GDPR is a game-changer for the processing of personal data, but it also has substantial impact on IT operations more generally. This blog is the first in a short series that will explore some of the key areas where GDPR will have an impact on IT operations.
GDPR is the biggest shakeup in data protection legislation for three decades. What is more, with GDPR adopted by the EU in April 2016, the two-year transition period during which the regulation comes into force has already begun. Much of the discussion on GDPR so far has been around the security implications, often with a focus on encryption, but the scope of GDPR is much broader than security. For example, the regulation mandates the "ability to restore the availability and access to personal data ... in the event of a physical or technical incident".
Much has also been made of the punitive fines to be levied on non-compliance with GDPR. There are some important subtleties in the administration of fines. For example, a data breach due to a security failure attracts a fine of 2% of global revenue or €10 million (whichever is the higher). But non-compliance with the rules around consent, basic data subjects' rights, and the transfer of personal data to "third countries" (for example, in a cloud environment) attract double that fine. In other words, failure to comply with the principles of GDPR is considered to be much more severe than individual instances of data breaches.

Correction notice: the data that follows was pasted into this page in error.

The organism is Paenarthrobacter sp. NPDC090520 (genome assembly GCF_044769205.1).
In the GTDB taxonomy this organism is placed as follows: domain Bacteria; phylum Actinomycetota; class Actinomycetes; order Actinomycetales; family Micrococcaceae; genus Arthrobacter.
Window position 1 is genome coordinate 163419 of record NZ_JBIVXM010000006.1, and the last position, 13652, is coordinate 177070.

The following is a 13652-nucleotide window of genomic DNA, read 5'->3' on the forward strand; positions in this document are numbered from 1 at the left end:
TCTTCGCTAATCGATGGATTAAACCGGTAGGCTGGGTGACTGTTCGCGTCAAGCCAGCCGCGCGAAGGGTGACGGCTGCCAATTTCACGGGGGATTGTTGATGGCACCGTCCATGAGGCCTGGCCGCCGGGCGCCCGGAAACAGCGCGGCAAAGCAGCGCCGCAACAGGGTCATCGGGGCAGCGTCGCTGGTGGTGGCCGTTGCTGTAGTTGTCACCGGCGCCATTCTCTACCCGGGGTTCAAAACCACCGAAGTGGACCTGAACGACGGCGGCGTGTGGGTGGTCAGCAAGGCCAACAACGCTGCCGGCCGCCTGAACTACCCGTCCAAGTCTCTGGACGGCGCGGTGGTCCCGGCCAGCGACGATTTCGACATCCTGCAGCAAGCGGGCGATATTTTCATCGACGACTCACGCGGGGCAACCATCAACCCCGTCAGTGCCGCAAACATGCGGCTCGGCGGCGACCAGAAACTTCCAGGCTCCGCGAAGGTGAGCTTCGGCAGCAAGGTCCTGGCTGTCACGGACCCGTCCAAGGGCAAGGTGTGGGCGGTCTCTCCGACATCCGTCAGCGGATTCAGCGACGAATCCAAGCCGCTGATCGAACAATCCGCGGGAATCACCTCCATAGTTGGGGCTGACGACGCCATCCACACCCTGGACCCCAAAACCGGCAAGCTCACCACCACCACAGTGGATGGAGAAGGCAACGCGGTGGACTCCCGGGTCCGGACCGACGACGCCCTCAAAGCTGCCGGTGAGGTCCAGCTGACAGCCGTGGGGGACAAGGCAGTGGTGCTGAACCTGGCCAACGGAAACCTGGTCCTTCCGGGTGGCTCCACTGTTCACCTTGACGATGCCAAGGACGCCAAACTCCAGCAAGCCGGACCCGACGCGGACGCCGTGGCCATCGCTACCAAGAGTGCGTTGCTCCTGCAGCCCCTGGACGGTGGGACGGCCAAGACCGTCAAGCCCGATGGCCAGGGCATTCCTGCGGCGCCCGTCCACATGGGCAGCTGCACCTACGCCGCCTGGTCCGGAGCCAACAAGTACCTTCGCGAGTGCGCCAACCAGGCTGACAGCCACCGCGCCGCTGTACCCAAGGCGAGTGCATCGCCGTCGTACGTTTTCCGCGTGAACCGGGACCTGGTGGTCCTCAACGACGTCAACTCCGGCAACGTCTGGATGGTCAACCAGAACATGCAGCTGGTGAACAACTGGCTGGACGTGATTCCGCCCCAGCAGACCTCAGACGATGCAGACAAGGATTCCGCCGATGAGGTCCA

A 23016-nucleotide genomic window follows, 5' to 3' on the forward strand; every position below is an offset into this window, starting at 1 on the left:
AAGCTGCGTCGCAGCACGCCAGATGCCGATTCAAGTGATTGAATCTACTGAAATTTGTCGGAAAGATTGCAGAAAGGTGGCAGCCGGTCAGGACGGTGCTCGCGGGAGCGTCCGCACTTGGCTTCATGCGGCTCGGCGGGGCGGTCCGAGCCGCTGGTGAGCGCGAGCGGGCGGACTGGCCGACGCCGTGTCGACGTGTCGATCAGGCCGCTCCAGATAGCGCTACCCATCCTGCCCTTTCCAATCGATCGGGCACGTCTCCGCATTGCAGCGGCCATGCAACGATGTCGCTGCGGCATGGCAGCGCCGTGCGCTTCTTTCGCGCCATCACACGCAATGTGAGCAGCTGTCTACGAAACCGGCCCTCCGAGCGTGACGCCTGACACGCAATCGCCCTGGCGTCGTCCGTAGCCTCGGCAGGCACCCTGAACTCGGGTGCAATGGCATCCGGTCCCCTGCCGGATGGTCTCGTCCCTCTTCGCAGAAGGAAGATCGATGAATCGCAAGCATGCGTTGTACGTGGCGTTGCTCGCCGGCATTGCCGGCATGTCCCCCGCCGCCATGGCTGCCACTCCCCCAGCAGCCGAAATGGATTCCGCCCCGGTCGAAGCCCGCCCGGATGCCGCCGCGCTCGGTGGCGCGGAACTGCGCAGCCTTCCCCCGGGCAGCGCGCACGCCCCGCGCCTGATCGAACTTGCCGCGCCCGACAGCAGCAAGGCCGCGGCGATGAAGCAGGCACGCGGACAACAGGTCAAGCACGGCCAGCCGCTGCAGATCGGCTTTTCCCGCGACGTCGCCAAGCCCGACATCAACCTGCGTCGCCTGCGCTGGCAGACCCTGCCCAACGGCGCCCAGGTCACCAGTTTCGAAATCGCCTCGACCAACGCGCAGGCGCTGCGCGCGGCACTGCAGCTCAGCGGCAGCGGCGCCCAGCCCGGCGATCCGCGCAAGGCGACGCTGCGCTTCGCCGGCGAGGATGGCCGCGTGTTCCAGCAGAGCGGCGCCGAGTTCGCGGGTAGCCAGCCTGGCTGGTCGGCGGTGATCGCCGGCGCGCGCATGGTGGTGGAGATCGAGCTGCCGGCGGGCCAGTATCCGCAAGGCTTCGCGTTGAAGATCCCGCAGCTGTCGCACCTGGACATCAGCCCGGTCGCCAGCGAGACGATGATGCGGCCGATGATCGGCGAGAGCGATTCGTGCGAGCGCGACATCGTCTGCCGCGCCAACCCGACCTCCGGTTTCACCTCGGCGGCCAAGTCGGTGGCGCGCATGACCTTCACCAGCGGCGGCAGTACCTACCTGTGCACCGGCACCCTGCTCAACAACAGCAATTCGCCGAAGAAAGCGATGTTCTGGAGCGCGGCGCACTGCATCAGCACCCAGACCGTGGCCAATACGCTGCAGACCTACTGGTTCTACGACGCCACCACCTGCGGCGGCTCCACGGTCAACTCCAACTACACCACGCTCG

What this means is that there are wider and more general implications for IT operations as a whole than just breach prevention. These include a rigorous and auditable tracking of personal data and IT assets, because IT assets are where personal data is most likely held: firms must therefore know what data and assets they have, where they are (physically) and their risk profile. GDPR also mandates a formal and audited schedule of data backup and recovery, and it even covers issues such as data formats ("structured, commonly used and machine-readable format"), to facilitate the new data portability requirements.
Arguably, the most important role introduced in GDPR is that of the data protection officer (DPO). The relationship between the DPO and IT operations will be one of the most important in the execution of GDPR compliance. In a nutshell, the DPO role is to:
The monitoring role of a DPO is critical: in GDPR, data protection audits and reporting are key and, although not specified in the regulation text, this is likely to be carried out via IT systems. Other IT controls that facilitate best practice, such as provisioning of users and related permissions, are also essential. IT operations therefore find themselves as the facilitators of much of the compliance – and compliance monitoring – inherent in GDPR, and are a key part of an organisation's GDPR compliance strategy and implementation.
DPIAs are an interesting innovation in the data protection regime. The regulation requires that where processing of personal data is "likely to result in a high risk" to compliance, then the data controller must assess the impact on the protection of personal data. The DPO advises on the DPIA: importantly, the introduction of "new technology" in data processing is a key indicator of whether a DPIA is required. Again, the DPO and IT operations need to collaborate on DPIAs.
The next blog in this series will examine the direct requirements for IT operations, from both a tactical compliance perspective and a longer-term strategic viewpoint.
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